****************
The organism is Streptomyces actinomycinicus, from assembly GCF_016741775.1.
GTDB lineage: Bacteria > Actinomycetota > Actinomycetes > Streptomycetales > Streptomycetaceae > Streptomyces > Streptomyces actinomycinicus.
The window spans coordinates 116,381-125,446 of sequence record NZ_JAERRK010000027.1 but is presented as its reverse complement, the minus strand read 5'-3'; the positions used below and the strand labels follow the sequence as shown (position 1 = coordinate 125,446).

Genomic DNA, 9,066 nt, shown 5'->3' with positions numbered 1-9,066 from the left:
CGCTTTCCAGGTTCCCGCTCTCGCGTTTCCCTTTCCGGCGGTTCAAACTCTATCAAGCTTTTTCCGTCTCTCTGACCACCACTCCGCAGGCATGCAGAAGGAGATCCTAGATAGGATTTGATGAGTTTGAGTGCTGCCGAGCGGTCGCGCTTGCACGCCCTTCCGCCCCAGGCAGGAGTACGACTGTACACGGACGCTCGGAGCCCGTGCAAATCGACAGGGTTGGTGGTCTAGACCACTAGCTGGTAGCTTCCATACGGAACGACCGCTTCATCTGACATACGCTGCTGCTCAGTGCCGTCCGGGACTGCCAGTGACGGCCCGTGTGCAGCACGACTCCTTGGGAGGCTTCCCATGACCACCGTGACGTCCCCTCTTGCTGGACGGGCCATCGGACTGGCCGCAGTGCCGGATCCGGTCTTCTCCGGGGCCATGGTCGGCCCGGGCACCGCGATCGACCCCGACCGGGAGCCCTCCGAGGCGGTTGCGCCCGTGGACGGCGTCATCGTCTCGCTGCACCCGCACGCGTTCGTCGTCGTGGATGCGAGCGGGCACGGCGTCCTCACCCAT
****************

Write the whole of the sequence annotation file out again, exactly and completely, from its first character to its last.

The organism is Streptomyces actinomycinicus, from assembly GCF_016741775.1.
GTDB lineage: Bacteria > Actinomycetota > Actinomycetes > Streptomycetales > Streptomycetaceae > Streptomyces > Streptomyces actinomycinicus.
The window spans coordinates 116,381-125,446 of sequence record NZ_JAERRK010000027.1 but is presented as its reverse complement, the minus strand read 5'-3'; the positions used below and the strand labels follow the sequence as shown (position 1 = coordinate 125,446).

Genomic DNA, 9,066 nt, shown 5'->3' with positions numbered 1-9,066 from the left:
CGCTTTCCAGGTTCCCGCTCTCGCGTTTCCCTTTCCGGCGGTTCAAACTCTATCAAGCTTTTTCCGTCTCTCTGACCACCACTCCGCAGGCATGCAGAAGGAGATCCTAGATAGGATTTGATGAGTTTGAGTGCTGCCGAGCGGTCGCGCTTGCACGCCCTTCCGCCCCAGGCAGGAGTACGACTGTACACGGACGCTCGGAGCCCGTGCAAATCGACAGGGTTGGTGGTCTAGACCACTAGCTGGTAGCTTCCATACGGAACGACCGCTTCATCTGACATACGCTGCTGCTCAGTGCCGTCCGGGACTGCCAGTGACGGCCCGTGTGCAGCACGACTCCTTGGGAGGCTTCCCATGACCACCGTGACGTCCCCTCTTGCTGGACGGGCCATCGGACTGGCCGCAGTGCCGGATCCGGTCTTCTCCGGGGCCATGGTCGGCCCGGGCACCGCGATCGACCCCGACCGGGAGCCCTCCGAGGCGGTTGCGCCCGTGGACGGCGTCATCGTCTCGCTGCACCCGCACGCGTTCGTCGTCGTGGATGCGAGCGGGCACGGCGTCCTCACCCAT